Nilges seems to have been a long-time feisty inveterate troublesome IP editor at from 2006 to 2011; from 2004 to 2006 as spinoza1111; before then as?- (talk) 15:49, 30 May 2016 (UTC)

UNIVAC 90 column keypunches[edit]

These machines were designed slightly later than the IBM 129, and incorprated electronic memory. This allowed them to store the user's keystrokes and then punch the entire card all at once (and hence allowed correction of errors before the card was punched).

I removed the text shown above, because UNIVAC 90 column keypunches always punched all 90 columns at once, even when they were entirely mechanical. See the section on 90 Column Cards (quoted below).

"Remington Rand, which acquired the UNIVAC computer family from the Eckert-Mauchly Computer Corporation, had a well-established line of tabulating machinery that dodged the IBM Hollerith patents by using 90 column cards with round holes, punched by mechanical punches that punched the entire card at once" (Emphasis added)

These punches far predated the IBM 129 as they were already in production by Remington Rand when EMCC was acquired on February 15,1950. -- RTC 22:14, 28 September 2006 (UTC)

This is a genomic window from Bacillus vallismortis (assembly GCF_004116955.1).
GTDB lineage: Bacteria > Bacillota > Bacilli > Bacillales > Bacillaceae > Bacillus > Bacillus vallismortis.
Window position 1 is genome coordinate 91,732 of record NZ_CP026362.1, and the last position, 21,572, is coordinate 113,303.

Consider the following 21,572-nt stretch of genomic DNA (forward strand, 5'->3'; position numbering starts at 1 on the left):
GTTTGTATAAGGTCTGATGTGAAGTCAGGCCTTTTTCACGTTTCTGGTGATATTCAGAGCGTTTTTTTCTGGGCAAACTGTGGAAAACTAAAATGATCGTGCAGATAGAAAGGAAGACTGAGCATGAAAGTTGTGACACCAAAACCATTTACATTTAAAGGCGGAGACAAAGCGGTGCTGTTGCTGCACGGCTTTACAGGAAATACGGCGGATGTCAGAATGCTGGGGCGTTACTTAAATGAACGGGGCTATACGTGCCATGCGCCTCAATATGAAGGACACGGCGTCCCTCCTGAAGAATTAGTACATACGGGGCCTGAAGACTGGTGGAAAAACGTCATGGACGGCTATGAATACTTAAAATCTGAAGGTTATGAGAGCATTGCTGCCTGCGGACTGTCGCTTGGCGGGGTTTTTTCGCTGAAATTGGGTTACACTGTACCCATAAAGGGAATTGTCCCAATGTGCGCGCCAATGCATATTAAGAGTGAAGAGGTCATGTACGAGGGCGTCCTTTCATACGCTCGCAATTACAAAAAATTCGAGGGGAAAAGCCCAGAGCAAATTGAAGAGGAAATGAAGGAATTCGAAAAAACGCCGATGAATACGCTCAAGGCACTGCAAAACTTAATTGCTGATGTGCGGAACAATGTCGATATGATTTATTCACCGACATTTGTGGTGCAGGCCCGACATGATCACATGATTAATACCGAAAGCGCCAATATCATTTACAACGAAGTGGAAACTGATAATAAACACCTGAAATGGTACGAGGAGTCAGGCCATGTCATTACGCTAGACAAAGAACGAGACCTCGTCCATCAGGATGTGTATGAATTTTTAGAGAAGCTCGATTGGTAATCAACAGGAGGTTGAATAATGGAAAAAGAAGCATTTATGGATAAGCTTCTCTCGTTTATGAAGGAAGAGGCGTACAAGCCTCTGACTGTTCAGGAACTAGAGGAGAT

Number of characters on the IBM-26 character-generator ROM?[edit]

  I'm feeling strangely dissatisfied with the terse explanation I was able to fit in the provided space for my edit concerning the number of characters stored on this plate.  Before this edit, a sentence in the article read…

The character was printed using a 5x7 dot matrix array of wires; the device from which it derived the shape of the character was a metal plate, called the "code plate," with space for 1680 pins (35 pins times 48 printable characters).

  Having one of these plates in my possession, and having carefully examined it, I count fifty-six (56)—and not forty-eight (48)—rows of thirty-five (35) bits, for a total of 1960 rather than 1680 bits.  Examining the image Image:IBM-026_wireplate.jpg, I find the same thing.  I have, therefore, edited this article to reflect this count. — Bob Blaylock (talk) 09:29, 1 October 2010 (UTC)

changes in the data input paradigm[edit]

A recent edit to the reasons for the keypunch's decline adds "changes in the data input paradigm." Please elaborate--as it stands the words have little content.--agr (talk) 01:16, 2 August 2012 (UTC)

There's no WP page for Direct Data Entry, so I suggest refining this last section a little, so it can be more sensibly linked from various places that refer to DDE, key-to-disk, etc. jxm (talk) 15:45, 11 May 2013 (UTC)